Seeing “pre-tangible” connections

Innovation applies to tangibles, such as new buildings and products, as well as intangibles such as methods of construction and ways of working. Traditionally, tangibles and intangibles have been seen as distinct states. Back in 2005 I gave a presentation at a design conference in Chicago on how design intangibles, for example “creating an uplifting feeling” or “instilling a sense of confidence” become tangible when they translate into hard numbers such as increased  revenue. During that presentation, “Calculating the Value of Design,” I used the term pre-tangible to emphasize the connection between design and business results. Since then I’ve become even more convinced that decision makers need to “see” a stronger relationship between intangibles and tangibles. Here’s the image I used at the conference:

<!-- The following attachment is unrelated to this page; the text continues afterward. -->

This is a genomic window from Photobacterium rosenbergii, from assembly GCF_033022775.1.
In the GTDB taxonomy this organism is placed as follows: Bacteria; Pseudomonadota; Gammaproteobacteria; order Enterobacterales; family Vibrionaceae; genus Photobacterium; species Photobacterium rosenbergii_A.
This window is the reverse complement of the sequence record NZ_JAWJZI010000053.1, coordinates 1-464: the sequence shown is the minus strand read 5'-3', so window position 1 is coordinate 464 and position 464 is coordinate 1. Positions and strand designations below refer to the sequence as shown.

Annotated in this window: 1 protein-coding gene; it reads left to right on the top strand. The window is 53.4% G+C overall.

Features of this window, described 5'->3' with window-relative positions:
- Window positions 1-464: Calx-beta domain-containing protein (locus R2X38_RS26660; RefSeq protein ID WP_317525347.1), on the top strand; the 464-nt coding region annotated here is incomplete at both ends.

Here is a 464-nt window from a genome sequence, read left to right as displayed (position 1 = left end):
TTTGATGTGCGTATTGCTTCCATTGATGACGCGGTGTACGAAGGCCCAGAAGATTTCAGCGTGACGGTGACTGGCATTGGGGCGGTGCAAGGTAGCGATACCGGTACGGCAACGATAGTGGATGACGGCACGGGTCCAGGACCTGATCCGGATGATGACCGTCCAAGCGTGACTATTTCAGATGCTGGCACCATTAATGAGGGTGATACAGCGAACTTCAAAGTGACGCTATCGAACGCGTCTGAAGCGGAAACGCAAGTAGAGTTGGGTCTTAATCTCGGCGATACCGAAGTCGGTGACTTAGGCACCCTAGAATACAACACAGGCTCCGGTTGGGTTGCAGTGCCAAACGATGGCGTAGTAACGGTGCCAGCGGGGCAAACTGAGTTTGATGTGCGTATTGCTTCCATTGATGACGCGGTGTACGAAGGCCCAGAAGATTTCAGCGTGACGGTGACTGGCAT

pre-tangibles

Recently I created a set of slides for a business audience that further explain the concept of pre-tangibles.

-Sharon VanderKaay

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    We see our collaboration with clients and colleagues as providing a living lab for enriching the creative process. Farrow’s built work has been internationally recognized for leadership in human-centric design. This is where we come to discuss our ideas as they hatch and our experiences as they happen.
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